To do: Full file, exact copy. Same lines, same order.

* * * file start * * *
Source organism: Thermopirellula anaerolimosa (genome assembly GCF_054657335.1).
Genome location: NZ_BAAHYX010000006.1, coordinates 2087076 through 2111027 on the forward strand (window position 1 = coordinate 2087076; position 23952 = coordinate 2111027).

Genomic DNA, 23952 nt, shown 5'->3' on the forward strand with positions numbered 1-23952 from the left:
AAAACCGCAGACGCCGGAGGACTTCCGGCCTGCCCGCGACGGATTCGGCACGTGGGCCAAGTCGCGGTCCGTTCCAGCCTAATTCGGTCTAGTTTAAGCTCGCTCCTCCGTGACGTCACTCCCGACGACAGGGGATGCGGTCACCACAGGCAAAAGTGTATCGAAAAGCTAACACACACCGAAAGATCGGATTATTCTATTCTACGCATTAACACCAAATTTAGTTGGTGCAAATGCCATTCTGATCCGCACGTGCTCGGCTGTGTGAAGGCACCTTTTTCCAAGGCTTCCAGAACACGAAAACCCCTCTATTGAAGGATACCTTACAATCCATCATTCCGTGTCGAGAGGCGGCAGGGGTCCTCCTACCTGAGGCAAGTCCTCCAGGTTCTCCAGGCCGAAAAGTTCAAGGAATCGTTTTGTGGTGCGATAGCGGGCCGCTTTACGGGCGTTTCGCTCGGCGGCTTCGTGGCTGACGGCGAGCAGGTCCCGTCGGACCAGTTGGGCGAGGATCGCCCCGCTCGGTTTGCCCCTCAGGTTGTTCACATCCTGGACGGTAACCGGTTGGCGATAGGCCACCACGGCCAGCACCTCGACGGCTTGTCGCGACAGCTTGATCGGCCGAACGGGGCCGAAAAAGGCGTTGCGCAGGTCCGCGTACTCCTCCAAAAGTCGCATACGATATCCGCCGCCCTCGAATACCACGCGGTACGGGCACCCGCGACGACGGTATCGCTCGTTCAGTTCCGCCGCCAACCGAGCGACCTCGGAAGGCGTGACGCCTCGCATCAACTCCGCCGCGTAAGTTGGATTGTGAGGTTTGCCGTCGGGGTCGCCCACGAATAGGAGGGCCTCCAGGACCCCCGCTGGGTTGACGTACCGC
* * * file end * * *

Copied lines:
Source organism: Thermopirellula anaerolimosa (genome assembly GCF_054657335.1).
Genome location: NZ_BAAHYX010000006.1, coordinates 2087076 through 2111027 on the forward strand (window position 1 = coordinate 2087076; position 23952 = coordinate 2111027).

Genomic DNA, 23952 nt, shown 5'->3' on the forward strand with positions numbered 1-23952 from the left:
AAAACCGCAGACGCCGGAGGACTTCCGGCCTGCCCGCGACGGATTCGGCACGTGGGCCAAGTCGCGGTCCGTTCCAGCCTAATTCGGTCTAGTTTAAGCTCGCTCCTCCGTGACGTCACTCCCGACGACAGGGGATGCGGTCACCACAGGCAAAAGTGTATCGAAAAGCTAACACACACCGAAAGATCGGATTATTCTATTCTACGCATTAACACCAAATTTAGTTGGTGCAAATGCCATTCTGATCCGCACGTGCTCGGCTGTGTGAAGGCACCTTTTTCCAAGGCTTCCAGAACACGAAAACCCCTCTATTGAAGGATACCTTACAATCCATCATTCCGTGTCGAGAGGCGGCAGGGGTCCTCCTACCTGAGGCAAGTCCTCCAGGTTCTCCAGGCCGAAAAGTTCAAGGAATCGTTTTGTGGTGCGATAGCGGGCCGCTTTACGGGCGTTTCGCTCGGCGGCTTCGTGGCTGACGGCGAGCAGGTCCCGTCGGACCAGTTGGGCGAGGATCGCCCCGCTCGGTTTGCCCCTCAGGTTGTTCACATCCTGGACGGTAACCGGTTGGCGATAGGCCACCACGGCCAGCACCTCGACGGCTTGTCGCGACAGCTTGATCGGCCGAACGGGGCCGAAAAAGGCGTTGCGCAGGTCCGCGTACTCCTCCAAAAGTCGCATACGATATCCGCCGCCCTCGAATACCACGCGGTACGGGCACCCGCGACGACGGTATCGCTCGTTCAGTTCCGCCGCCAACCGAGCGACCTCGGAAGGCGTGACGCCTCGCATCAACTCCGCCGCGTAAGTTGGATTGTGAGGTTTGCCGTCGGGGTCGCCCACGAATAGGAGGGCCTCCAGGACCCCCGCTGGGTTGACGTACCGC